Greydanus Reviews “Voyage of the Dawn Treader”

Here’s the review of The Chronicles of Narnia: The Voyage of the Dawn Treader that matters most to me: Steven Greydanus’ review at The National Catholic Register.

Steven knows the books inside and out. He knows good moviemaking when he sees it.

His review is far better-written than mine will be. But we arrive at the same conclusion: This is the most enjoyable *movie* in the series and yet it’s a confoundingly wrong-headed interpretation of the book.

I mean, really… how could anybody possibly take a story about a ship called “Dawn Treader” and never show it sailing toward the dawn?

Excuse me, while I rough-draft some of my own review right in front of you.

How could they miss it?! It’s so obvious, C.S. Lewis put it in the title! The Dawn Treader sails eastward, toward the sun, which represents the light of Aslan’s kingdom. Heaven, if you need me to spell it out for you.

But no, not in this movie.

What could be more symbolic of how this big-screen franchise has gone wrong than for director Michael Apted to literally steer the ship in the wrong directions?

Botching that most fundamental of details, draining even the film’s title of its meaning, the movie throws away its own map and just starts sailing willy-nilly all over the place, seeming to land almost by accident (or by Grace, perhaps) on a few of the book’s resonant scenes.

And thank God for that.

My review will be published at Good Letters, the blog for Image journal, next week. In short, this is the most enjoyable movie of the series, so long as you don’t think much about the book.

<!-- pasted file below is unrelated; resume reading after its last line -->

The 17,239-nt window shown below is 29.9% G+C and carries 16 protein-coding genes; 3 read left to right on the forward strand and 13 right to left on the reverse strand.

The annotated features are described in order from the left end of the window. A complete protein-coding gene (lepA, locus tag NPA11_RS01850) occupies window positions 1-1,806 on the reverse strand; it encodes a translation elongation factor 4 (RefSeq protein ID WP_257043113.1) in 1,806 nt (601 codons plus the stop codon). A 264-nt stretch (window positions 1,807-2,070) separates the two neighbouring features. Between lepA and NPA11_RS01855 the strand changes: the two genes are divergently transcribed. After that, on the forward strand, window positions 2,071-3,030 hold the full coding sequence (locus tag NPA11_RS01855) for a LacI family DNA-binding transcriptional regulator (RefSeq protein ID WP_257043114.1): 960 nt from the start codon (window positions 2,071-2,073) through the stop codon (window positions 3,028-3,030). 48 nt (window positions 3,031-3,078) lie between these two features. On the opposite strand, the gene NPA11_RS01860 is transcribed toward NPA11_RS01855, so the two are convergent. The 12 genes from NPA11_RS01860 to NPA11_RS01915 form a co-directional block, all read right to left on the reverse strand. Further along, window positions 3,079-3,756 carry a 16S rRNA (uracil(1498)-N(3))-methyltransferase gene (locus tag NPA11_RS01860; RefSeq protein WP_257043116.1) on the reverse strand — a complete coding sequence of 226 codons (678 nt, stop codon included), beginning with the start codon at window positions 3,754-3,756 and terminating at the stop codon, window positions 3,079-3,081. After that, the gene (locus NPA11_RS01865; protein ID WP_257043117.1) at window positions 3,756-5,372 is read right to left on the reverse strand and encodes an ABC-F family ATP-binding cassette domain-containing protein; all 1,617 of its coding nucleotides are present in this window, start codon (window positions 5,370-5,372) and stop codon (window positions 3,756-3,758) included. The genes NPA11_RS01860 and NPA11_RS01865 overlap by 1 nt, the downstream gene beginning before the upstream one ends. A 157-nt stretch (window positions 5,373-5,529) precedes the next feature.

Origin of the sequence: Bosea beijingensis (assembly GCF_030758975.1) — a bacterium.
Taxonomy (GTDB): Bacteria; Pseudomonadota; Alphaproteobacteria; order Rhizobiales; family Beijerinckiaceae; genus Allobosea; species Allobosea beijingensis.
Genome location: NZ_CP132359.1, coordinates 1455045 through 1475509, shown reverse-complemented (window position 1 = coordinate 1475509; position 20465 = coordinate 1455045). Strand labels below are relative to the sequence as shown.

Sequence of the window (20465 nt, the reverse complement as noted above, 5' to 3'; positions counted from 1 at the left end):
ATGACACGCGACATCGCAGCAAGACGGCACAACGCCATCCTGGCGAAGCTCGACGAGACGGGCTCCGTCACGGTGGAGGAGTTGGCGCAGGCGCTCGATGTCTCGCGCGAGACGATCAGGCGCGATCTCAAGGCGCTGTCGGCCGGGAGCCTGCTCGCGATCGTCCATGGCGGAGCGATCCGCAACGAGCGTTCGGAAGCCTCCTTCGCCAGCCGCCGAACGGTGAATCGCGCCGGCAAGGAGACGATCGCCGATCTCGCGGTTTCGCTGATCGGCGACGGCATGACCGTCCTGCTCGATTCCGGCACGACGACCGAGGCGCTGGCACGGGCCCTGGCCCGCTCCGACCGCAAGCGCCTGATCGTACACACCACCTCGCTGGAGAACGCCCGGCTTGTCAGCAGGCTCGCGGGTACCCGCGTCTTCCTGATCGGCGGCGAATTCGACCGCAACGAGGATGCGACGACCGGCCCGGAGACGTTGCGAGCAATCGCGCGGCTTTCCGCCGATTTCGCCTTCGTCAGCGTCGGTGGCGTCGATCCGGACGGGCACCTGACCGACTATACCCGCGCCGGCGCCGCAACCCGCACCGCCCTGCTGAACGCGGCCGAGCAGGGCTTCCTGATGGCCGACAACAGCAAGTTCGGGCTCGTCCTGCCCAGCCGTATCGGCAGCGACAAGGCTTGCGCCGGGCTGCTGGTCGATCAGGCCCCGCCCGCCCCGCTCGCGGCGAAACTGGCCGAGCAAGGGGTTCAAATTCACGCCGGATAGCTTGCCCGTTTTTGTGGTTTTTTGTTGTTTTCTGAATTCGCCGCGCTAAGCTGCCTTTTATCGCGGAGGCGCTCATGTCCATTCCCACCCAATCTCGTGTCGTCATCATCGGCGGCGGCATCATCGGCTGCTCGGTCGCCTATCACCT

Granted, the book was too episodic and meandering to make a great film. They needed to revise the story considerably.

But this revision, entertaining as it is, muddles, mangles, and leaves behind many of the book’s most profound moments. And that’s a shame, considering all of the talent on display.

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About Jeffrey Overstreet

Jeffrey Overstreet has two passions: writing fiction, and celebrating art — music, cinema, photography, literature — through writing and teaching. He is the author of a “memoir of dangerous moviegoing” — Through a Screen Darkly. And his four-novel fantasy series, The Auralia Thread, which begins with Auralia's Colors, was published by Random House. He speaks at universities and conferences around the world about understanding art through eyes of faith. He is earning his MFA in Creative Writing at Seattle Pacific University, where he has worked for 11 years as an editor, writer, and communications project manager. His work has been recognized in The New Yorker, TIME, The Seattle Times, IMAGE, Ravi Zacharias International — and Christianity Today, where he served as a film journalist for more than a decade. He recently began a weekly column called "Listening Closer" for Christ and Pop Culture.


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